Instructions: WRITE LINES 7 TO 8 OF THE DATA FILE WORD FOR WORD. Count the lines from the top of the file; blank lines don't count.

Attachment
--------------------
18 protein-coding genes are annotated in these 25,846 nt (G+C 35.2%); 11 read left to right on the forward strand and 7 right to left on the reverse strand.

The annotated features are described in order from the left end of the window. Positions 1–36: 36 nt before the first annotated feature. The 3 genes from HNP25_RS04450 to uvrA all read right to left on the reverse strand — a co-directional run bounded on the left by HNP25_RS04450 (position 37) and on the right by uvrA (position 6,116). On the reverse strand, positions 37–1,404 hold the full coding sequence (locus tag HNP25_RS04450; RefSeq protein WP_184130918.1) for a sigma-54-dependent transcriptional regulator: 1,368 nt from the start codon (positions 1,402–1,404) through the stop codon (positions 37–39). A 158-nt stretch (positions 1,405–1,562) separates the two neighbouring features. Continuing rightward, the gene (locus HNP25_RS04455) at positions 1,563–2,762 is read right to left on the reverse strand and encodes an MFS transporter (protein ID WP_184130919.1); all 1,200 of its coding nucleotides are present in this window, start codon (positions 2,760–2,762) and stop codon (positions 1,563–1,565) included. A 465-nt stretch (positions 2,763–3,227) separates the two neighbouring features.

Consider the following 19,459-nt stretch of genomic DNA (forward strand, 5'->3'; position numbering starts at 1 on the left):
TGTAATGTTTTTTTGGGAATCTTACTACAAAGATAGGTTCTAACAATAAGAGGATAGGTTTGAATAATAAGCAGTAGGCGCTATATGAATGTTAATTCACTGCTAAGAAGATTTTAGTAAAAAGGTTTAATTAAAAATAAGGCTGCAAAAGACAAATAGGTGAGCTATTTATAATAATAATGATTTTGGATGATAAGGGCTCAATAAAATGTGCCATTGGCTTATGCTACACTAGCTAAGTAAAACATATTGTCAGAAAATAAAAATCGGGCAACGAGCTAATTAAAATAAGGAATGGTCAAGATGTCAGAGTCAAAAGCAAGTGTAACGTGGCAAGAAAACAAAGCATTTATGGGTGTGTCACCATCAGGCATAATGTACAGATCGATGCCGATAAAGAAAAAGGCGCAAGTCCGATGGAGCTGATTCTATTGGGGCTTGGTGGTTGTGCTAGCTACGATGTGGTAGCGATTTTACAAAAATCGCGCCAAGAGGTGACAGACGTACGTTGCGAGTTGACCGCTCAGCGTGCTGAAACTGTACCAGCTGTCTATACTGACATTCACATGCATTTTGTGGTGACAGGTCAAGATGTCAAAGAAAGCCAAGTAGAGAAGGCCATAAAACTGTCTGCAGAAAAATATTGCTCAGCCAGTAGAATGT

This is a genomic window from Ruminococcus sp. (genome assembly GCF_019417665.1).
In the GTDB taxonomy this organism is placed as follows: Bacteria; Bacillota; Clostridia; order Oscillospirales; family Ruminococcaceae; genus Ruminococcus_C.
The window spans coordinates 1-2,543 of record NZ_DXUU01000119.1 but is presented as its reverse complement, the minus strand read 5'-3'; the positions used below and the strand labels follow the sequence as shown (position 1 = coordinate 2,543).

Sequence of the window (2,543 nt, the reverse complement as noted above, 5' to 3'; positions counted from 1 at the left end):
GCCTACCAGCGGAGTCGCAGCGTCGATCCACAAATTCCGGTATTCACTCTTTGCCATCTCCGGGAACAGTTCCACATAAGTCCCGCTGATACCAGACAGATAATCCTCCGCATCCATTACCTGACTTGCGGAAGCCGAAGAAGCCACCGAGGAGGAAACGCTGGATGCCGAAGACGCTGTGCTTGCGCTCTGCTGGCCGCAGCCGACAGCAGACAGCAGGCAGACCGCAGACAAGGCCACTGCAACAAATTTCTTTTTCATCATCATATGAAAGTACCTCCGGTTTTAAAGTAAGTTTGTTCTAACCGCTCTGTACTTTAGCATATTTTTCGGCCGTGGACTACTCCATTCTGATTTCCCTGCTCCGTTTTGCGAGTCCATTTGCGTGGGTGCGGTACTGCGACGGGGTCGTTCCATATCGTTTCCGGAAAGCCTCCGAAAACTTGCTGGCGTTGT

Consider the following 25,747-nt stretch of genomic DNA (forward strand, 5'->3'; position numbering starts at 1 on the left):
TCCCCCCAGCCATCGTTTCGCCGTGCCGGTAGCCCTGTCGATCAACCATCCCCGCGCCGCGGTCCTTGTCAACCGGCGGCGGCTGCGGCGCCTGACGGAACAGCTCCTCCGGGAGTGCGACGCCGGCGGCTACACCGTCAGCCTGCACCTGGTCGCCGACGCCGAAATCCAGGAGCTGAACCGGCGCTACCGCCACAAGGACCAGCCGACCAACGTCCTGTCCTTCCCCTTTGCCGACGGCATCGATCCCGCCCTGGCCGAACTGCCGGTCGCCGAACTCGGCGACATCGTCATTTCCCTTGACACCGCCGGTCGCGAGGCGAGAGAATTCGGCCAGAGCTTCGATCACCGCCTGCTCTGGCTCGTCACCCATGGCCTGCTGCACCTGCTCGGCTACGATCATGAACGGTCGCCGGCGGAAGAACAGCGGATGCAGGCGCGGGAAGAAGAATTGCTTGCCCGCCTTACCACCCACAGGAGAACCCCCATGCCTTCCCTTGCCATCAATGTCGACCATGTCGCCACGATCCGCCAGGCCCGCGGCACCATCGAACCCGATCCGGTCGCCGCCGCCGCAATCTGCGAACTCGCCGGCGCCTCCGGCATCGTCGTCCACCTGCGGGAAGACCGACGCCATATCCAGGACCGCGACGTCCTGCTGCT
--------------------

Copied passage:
The window spans coordinates 1-2,543 of record NZ_DXUU01000119.1 but is presented as its reverse complement, the minus strand read 5'-3'; the positions used below and the strand labels follow the sequence as shown (position 1 = coordinate 2,543).

Sequence of the window (2,543 nt, the reverse complement as noted above, 5' to 3'; positions counted from 1 at the left end):